While Aurelia Torres lay dying in a North Jersey hospital, one thing still haunted her, the same unknown that kept her awake at night, for decades, worrying and wondering where her daughter was.
“Find Evelyn,” she whispered to her son before she died in 2000.
Since 1976, Torres and her family believed that Evelyn Colon, 15, had moved away with her older boyfriend and gave birth to a 9-pound boy, according to a letter sent to them anonymously. Torres used to stare out her window in Jersey City and cry, hoping her daughter would reach out.
“The truth would have killed my mother long before she died,” Luis Colon Sr. said.
Evelyn never saw 16.
For decades now, a simple headstone in a potter’s field in Carbon County, Pa., has marked the grave of “Beth Doe” and her unborn child. Earlier this year, the family learned Evelyn was that Beth Doe, murdered shortly after they last saw her, before Christmas of 1976. Evelyn was shot and strangled, authorities said.
On Dec. 20, 1976, a teenager playing along the banks of the Lehigh River beneath an Interstate 80 overpass in Carbon County discovered her dismembered remains and her nearly full-term fetus stuffed into three suitcases.
Authorities compiled a sketch and the FBI obtained fingerprints in the aftermath of the murder, but Evelyn was not identified for decades. Earlier this year, a match was made with DNA her nephew submitted to an ancestry database.
“I figured I could find out what happened with her and try to reconnect,” Colon Jr. said.
The DNA submission told him things he knew — the family was from Puerto Rico, and Spain before that — but it also resulted in a call from the Pennsylvania State Police. The department, working with the National Center for Missing and Exploited Children had extracted DNA from Evelyn Colon’s remains and Othram, a Houston-based DNA laboratory, built a genetic profile.
“Your DNA matched with the victim of a homicide,” the officer told him.
The same boyfriend the family believed Evelyn had gone off to start a life with, Luis Sierra, was charged with homicide last month and extradited from New York to Pennsylvania, where he remains in jail. Sierra initially denied knowing Evelyn, authorities said, but he later admitted sending that letter in 1977.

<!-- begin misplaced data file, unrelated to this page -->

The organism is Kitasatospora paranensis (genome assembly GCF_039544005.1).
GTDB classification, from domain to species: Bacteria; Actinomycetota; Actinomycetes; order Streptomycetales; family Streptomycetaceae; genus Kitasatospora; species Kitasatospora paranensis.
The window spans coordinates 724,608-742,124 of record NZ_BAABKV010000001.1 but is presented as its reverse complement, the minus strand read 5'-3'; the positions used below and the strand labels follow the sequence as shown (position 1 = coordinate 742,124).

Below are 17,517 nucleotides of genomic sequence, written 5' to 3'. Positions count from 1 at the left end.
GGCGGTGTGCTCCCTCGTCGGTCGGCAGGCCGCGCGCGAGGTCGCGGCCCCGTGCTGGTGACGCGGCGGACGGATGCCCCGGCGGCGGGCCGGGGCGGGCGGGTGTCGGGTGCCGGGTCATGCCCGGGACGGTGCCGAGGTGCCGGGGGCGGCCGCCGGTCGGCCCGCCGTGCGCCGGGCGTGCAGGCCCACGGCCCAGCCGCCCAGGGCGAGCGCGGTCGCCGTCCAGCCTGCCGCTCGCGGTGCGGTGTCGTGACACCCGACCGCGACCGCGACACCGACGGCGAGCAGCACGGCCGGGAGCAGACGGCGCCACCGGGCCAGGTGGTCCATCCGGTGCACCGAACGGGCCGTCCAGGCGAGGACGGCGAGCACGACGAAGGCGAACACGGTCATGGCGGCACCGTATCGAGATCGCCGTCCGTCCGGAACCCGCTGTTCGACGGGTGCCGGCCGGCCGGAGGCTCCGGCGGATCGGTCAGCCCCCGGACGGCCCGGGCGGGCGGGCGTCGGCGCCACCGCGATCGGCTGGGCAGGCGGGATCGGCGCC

According to a report in LehighValleyLive.com, authorities are still investigating whether they can charge Sierra with the death of the unborn child. The Carbon County District Attorney’s Office did not return requests for comment.
Although there was no official missing persons report filed, Evelyn’s family said they did go to police decades ago. And that when police saw the letter, Colon Sr. said, they were told there was nothing that could be done.
“All this time, we were looking for Evelyn Colon, not Beth Doe,” Colon Sr. said.
From 1976 to 1983, Evelyn and her unborn child’s remains were held at the Philadelphia morgue. According to news accounts, the morgue ran out of room and in August of 1983, a local pastor and a handful of law enforcement officials stood by as mother and daughter’s remains were interred at the potter’s field in Carbon County. Her remains were exhumed in 2007 for DNA collection.
The “Carbon County Beth Doe” case, like thousands of other unidentified and unsolved cases, developed its own online following. A Facebook group dedicated to Beth Doe started in 2013 has nearly 2,000 followers.
“All these years we kept her story active so she would not be forgotten and hoping she would be identified in my lifetime,” said Anne Wagner, one of the Facebook group’s administrators. “But it is really sad that this family had to experience this sadness.”
Colon Jr., who lives in Houston, said he’s struggled with what his DNA quest revealed about his aunt’s short life.
“For me to be the one to have to tell my family, ‘Hey, I think we found her,’ you don’t want to be the one to have to give that news,” he said.
The family has since named Evelyn’s daughter Emily Grace, and they are raising funds for a new headstone that bears both their names. Colon Sr. and Evelyn’s two sisters have visited the grave recently. The cemetery sits between Christmas tree farms off a quiet, two-lane road in the hills. Simple, wooden crosses mark most graves, but Evelyn’s is now bursting with flowers and rubber ducks, along with a cardboard sign that said “So Sad. Never Forgotten.”
The family planned to be back on Mother’s Day.
“She was very pregnant and from what I heard, very eager to be a mother,” said Evelyn’s niece, Miriam Veltman. “She thought she was going to have a family. He denied her that.”